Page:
Modifications to Pfitz plan

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This topic contains 7 replies, has 6 voices, and was last updated by  randys 13 years, 8 months ago.

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  • #1569

    randys
    Member

    I am training for an October marathon and looking to lower my PB (from 4 weeks ago) of 3:29 into the low 3:20’s (even better a sub 3:20).

    I have run 7 marathons and have always trained according to my own schedule (based on ideas from several authors). I am still over 18 weeks out and have been reviewing several books (Daniels, Lydiard and Pfitz) to see if I can more closely follow a ‘formal’ plan this time around.

    Of the 3 I feel Pfitz ‘Advanced Marthoning’ best fits my needs but I have 2 issues that need to be resolved.

    I am running around 70 mpw and my weekly milage has been consistant for over 2 years. I add only about 5 or 10 mpw every 6 months (after each race, spring and fall) so either the 70 mpw schedule (best match) or the over 70 mpw (which maxs at 92) may work for me. My issues are:

    The schedule calls for as many as 3 easy days a week of 10 miles split between 6 in the AM and 4 in the PM. Because of work and family I can only get out for a single run every day. Doing the entire 10 as a single run would allow me to maintain the weekly milage but may make the run less ‘easy’ then is intended. What would you do it if you didn’t want to run doubles?

    My current milage is in line with the 70 mpw schedule but I run a 7 day schedule. The over 70 schedule is 7 days but may be too much of a milage increase this quick (max of 92 mpw). How would you modify the schedules. Make the 70 mpw schedule into a 7 days schedule (perhaps add a 5 mile easy run on the ‘off’ day) or lower the milage on the > 70 mpw schedule to something I could handle easier?

    Randy

  • #14918

    ferris
    Member

    here’s my thoughts…

    1. if you cant do the 2 a days to toal 10, just run 1 time that day and try to hit about 7-8 miles. I have the same situation, and really can’t get out for 2 runs in a day, unless run #1 is at the crack o’ dawn, and thats just not my thing. It’s always better to run 7 instead of thinking about running 10.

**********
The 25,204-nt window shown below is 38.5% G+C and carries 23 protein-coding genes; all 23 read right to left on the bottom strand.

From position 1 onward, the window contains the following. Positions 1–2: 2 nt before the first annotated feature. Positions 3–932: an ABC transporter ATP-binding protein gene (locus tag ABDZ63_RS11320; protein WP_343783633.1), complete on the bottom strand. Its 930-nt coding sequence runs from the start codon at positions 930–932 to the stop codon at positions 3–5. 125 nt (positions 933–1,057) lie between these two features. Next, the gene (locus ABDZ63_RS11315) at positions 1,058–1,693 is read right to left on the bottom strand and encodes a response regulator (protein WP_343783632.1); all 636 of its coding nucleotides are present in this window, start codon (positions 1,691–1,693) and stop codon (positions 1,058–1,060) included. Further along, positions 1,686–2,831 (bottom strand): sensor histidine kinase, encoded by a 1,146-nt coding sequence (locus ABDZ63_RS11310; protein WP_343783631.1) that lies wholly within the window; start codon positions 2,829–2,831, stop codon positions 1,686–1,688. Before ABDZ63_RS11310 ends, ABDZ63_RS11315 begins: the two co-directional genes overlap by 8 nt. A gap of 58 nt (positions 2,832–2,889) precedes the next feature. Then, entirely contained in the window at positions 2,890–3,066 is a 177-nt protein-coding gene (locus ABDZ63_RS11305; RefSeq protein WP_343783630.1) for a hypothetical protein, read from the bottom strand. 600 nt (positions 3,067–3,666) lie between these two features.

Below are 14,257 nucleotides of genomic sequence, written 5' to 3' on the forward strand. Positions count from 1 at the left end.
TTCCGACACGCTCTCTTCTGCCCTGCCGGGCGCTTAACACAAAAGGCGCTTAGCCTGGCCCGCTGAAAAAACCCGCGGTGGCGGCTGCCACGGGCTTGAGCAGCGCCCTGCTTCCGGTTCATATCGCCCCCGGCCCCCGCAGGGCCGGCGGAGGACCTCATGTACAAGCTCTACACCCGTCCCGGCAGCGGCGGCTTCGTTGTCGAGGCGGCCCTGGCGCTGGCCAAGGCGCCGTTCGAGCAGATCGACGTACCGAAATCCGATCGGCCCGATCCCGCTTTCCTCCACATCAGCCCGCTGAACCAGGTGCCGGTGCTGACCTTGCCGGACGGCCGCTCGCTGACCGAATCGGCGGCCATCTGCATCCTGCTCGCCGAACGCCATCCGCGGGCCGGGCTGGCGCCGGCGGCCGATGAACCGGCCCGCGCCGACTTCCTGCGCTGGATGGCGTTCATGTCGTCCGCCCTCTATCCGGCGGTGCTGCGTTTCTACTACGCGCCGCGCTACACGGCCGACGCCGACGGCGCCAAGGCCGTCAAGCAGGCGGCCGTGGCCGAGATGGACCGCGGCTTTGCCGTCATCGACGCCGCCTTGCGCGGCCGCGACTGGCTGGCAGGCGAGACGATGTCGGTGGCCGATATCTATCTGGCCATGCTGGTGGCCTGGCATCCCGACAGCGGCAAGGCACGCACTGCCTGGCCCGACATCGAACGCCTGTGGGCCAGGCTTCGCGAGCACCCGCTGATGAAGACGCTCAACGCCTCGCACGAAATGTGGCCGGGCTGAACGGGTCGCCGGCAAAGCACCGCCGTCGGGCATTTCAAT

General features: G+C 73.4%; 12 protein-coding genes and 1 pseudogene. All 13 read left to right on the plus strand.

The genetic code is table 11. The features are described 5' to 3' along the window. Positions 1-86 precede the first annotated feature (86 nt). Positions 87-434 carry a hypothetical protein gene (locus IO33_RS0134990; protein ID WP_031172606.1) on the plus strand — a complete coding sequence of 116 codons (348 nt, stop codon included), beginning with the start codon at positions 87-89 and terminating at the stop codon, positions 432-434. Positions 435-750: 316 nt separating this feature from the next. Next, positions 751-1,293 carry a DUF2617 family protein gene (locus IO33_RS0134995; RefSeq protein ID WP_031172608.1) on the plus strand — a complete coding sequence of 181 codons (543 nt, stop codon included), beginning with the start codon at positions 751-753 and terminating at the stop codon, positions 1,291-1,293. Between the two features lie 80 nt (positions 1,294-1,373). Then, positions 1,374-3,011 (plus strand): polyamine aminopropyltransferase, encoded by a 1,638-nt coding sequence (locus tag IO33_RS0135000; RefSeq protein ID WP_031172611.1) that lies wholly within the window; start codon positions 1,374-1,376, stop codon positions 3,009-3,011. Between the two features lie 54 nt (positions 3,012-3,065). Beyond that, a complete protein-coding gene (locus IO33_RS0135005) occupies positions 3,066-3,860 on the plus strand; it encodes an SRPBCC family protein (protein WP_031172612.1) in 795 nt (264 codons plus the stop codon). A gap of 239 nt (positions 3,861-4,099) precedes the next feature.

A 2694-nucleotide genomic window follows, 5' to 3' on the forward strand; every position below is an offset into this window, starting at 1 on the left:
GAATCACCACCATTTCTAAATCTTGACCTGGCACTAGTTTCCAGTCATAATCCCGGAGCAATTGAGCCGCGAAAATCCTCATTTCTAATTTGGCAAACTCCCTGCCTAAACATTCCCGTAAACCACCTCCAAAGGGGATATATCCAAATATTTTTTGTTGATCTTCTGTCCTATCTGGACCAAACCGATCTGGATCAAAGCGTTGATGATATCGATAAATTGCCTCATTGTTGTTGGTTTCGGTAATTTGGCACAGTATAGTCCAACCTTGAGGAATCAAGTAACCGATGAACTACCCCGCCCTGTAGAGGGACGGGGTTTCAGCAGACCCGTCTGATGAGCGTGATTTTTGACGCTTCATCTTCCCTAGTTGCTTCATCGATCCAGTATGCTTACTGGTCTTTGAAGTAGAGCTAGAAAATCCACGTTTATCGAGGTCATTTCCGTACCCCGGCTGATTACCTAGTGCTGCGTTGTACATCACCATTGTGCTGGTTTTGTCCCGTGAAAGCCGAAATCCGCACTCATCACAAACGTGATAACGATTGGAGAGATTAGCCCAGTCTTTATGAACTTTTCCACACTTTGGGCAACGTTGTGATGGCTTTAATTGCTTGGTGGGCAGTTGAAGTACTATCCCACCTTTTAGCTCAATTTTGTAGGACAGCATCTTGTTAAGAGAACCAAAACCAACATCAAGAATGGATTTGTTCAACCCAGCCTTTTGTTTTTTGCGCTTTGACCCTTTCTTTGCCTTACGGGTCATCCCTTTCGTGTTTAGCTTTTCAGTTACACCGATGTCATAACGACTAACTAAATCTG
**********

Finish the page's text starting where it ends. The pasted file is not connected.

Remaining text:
2. I wouldn’t suggest adding a 5 mile run on the off day. The off day is there for a reason…to take it off and rest. If you are at 70 mpw, a 5 mile run instead of an off day, in my opinion, isn’t really doing all that much for you. The rest is probably more important so you can make sure you are ready for the more intense days, and with a family, thats 1 day where you dont have to get in a run so you can spend more time/attention on other things.

  • #14919

    Ryan
    Keymaster

    1. I agree with ferris on this. Before I read his post, I was actually thinking just do a single 8 miler if you decide 2 a days are out of the question.

    2. I was actually going to say no schedule in a mass produced book should be expected to be followed to the letter. If you really want to run on that off day, just make it very easy. Don’t fall into the “no days off allowed” trap but I think just as bad as that trap is the trap of scheduling days off when you don’t need them. No single run is going to make that much of a difference but doing an extra 5 miles every week for 18 weeks is an extra 90 miles of aerobic conditioning. Even taking the day off half of the time and running 5 on that day every other week results in an extra 45 miles of aerobic conditioning. It may be small but, if you can handle it, it could be one of the many pieces of the puzzle.

  • #14920

    NBB
    Member

    I did exactly what you’re suggesting – added a 5-6 mile run on the scheduled day off. If I was tired or too busy, I skipped it, but I figured that as long as I was feeling good, an easy run the day after the weekend’s long run actually loosened me up a bit.